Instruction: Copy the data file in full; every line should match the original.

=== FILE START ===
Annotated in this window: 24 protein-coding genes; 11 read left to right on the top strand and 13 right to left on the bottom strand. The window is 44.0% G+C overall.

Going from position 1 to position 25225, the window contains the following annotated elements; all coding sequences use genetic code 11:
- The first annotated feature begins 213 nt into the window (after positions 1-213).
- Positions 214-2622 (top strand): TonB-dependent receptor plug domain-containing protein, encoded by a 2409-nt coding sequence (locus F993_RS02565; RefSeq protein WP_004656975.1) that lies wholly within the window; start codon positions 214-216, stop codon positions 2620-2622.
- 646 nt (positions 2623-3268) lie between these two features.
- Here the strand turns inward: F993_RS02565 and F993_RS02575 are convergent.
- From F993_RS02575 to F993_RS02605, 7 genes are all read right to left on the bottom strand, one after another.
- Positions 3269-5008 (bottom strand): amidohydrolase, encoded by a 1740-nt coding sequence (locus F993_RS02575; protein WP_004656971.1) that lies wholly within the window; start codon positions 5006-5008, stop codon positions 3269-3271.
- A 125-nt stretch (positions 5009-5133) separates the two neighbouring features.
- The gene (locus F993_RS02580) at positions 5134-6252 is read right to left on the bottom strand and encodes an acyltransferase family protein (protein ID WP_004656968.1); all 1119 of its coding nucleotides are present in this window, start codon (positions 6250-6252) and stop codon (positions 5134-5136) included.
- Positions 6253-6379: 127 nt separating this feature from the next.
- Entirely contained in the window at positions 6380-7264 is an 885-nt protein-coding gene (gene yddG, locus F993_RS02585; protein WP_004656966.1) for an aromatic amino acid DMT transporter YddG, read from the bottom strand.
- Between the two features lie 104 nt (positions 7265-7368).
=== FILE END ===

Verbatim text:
Annotated in this window: 24 protein-coding genes; 11 read left to right on the top strand and 13 right to left on the bottom strand. The window is 44.0% G+C overall.

Going from position 1 to position 25225, the window contains the following annotated elements; all coding sequences use genetic code 11:
- The first annotated feature begins 213 nt into the window (after positions 1-213).
- Positions 214-2622 (top strand): TonB-dependent receptor plug domain-containing protein, encoded by a 2409-nt coding sequence (locus F993_RS02565; RefSeq protein WP_004656975.1) that lies wholly within the window; start codon positions 214-216, stop codon positions 2620-2622.
- 646 nt (positions 2623-3268) lie between these two features.
- Here the strand turns inward: F993_RS02565 and F993_RS02575 are convergent.
- From F993_RS02575 to F993_RS02605, 7 genes are all read right to left on the bottom strand, one after another.
- Positions 3269-5008 (bottom strand): amidohydrolase, encoded by a 1740-nt coding sequence (locus F993_RS02575; protein WP_004656971.1) that lies wholly within the window; start codon positions 5006-5008, stop codon positions 3269-3271.
- A 125-nt stretch (positions 5009-5133) separates the two neighbouring features.
- The gene (locus F993_RS02580) at positions 5134-6252 is read right to left on the bottom strand and encodes an acyltransferase family protein (protein ID WP_004656968.1); all 1119 of its coding nucleotides are present in this window, start codon (positions 6250-6252) and stop codon (positions 5134-5136) included.
- Positions 6253-6379: 127 nt separating this feature from the next.
- Entirely contained in the window at positions 6380-7264 is an 885-nt protein-coding gene (gene yddG, locus F993_RS02585; protein WP_004656966.1) for an aromatic amino acid DMT transporter YddG, read from the bottom strand.
- Between the two features lie 104 nt (positions 7265-7368).